Some of those involved in Labour local authority programmes clearly have evil motives.  They want to proselytise on behalf of their sexual inclinations, with political recruiting as a bonus.

Flirting with direct incitement, Johnson concluded:

A number of well-organised and evil people and groups in this country have, in effect, declared war on the institutions of marriage and the family, and the Judaeo-Christian moral tradition.  … It is time that the normal majority declared war in their turn, counter attacked, and took the warfare into enemy territory.

The media demonology soon provoked a political response, culminating in the notorious Clause 28 of the Local Government Act 1988.  The Earl of Swinton called Haringey's policy 'pretty horrific'; Lord Campbell of Alloway labelled it 'the provision of explicit books' to children, 'the promotion of homosexuality' and 'a direct attack on the heterosexual family life'.  Decrying a taxpayer-funded 'pile of filth', MP Dame Jill Knight stated:

There is evidence in shocking abundance that children in our schools, some as young as five years, are frequently being encouraged into homosexuality and lesbianism … Hundreds of thousands of pounds are being spent by some councils promoting homosexuality in our schools.

'At last,' The Sun exulted, 'Education Secretary Kenneth Baker is curbing the poisonous flow of homosexual propaganda into the schools'.  Through pure propaganda, the media had turned measures to extend fairer treatment to a marginalised minority into an attack on the rights of the majority, thereby recasting the 'right' to dominate, marginalise and repress as natural and normal.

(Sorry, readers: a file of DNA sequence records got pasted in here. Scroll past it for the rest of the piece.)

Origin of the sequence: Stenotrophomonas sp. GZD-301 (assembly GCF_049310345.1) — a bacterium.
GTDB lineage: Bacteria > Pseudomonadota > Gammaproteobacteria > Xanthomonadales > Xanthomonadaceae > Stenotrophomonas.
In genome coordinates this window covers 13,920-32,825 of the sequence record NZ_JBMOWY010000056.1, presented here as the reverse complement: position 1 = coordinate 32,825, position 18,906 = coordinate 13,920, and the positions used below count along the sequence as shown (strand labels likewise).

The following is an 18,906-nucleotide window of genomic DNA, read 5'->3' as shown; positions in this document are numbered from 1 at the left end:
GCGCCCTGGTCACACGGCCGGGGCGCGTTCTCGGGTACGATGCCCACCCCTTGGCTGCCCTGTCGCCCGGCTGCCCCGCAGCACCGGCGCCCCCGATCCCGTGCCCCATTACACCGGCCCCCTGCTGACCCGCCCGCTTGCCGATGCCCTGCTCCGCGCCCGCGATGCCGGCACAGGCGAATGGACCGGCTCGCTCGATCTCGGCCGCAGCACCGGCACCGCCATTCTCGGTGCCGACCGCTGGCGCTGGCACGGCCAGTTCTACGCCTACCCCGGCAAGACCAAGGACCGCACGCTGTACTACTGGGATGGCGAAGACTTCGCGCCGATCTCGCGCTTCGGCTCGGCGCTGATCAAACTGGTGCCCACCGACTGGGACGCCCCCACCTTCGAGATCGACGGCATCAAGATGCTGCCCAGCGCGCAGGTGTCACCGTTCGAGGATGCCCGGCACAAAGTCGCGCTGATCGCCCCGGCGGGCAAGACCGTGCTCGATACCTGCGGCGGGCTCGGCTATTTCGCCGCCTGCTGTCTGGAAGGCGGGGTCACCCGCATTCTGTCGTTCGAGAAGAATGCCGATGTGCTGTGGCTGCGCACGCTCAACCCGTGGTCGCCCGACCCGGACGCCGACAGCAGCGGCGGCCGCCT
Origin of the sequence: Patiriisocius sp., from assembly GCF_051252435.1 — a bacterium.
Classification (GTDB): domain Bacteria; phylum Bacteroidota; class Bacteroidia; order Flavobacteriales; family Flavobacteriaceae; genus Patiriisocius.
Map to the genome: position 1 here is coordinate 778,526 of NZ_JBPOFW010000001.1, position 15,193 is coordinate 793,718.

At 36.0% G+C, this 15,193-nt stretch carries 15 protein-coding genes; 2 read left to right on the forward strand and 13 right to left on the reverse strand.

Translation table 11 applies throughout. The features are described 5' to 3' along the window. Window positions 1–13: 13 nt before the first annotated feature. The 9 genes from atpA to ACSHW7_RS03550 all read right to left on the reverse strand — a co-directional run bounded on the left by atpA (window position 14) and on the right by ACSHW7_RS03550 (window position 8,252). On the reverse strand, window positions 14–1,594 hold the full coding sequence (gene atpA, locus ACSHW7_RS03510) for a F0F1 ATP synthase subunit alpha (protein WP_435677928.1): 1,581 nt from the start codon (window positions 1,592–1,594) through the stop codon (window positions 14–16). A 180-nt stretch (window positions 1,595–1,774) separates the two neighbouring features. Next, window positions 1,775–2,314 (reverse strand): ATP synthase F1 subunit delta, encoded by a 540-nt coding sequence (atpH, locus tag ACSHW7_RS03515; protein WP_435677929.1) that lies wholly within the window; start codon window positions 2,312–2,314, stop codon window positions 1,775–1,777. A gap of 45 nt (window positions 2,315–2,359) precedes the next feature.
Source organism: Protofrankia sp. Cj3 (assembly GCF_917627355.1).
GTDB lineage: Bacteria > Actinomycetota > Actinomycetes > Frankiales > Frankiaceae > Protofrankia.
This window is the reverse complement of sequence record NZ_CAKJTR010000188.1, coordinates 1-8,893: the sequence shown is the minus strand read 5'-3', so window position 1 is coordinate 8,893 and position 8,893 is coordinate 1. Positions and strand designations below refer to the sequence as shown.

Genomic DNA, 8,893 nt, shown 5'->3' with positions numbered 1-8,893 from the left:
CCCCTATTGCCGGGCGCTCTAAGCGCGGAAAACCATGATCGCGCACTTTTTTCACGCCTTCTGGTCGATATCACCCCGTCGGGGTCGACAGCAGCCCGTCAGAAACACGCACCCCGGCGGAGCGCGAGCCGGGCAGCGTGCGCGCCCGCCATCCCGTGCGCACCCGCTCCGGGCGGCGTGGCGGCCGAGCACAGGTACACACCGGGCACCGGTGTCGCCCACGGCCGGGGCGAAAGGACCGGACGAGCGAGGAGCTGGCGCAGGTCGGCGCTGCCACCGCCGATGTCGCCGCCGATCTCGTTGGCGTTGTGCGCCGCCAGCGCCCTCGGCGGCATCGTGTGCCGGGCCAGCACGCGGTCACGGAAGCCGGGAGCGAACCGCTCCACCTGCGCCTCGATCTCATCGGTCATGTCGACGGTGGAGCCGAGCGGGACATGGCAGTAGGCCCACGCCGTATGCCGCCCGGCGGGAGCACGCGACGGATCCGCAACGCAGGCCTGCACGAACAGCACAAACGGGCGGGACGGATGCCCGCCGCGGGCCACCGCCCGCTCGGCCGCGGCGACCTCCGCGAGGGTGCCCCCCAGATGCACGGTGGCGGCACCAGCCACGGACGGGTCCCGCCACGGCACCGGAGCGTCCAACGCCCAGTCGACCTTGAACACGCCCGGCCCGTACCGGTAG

Racial and gender equality measures encountered the same campaign of demonisation, forging some of the most enduring, pervasive myths about 'political correctness'.  These included baseless stories about Haringey's bans on black bin-liners, costly 'toilets for gypsies' and 'gay and lesbian unit'; 'Creole lessons' and replacing the borough's coffee with 'Marxist' Nicaraguan coffee.  Brent was subsidising black people's trips to Cuba; Hackney changing the allegedly sexist 'manhole' to 'access chamber'.  Following urban riots in 1985, the Daily Express even reported a 'chilling plot' by 'a hand-picked death squad believed to have been sent into London hell-bent on bloodshed'.  'Street-fighting experts trained in Moscow and Libya were behind Britain's worst violence', it claimed, some of its members 'lying low under the umbrella of outwardly innocent racial pressure groups in London'.

Most notorious was Hackney, Haringey and Islington Councils' fictional ban on 'Baa Baa Black Sheep'.  .  Alleging that Haringey had replaced the rhyme with 'Baa Baa Green Sheep', the Sun announced 'Green sheep take over': 'Labour has promised to step up the numbers of coloured immigrants.  That's a mistake.' 'It's as pathetic a complaint as wanting to remove from the marmalade pot the friendly golly kids love', a letter in the Ilford Recorder complained.  The myth almost found its way into an SDP party political broadcast, and was still being cited by The Sunday Times in 1998, the Daily Mail in 1999, the Evening Standard in 2000 and the Sun and Mail as late as 2003.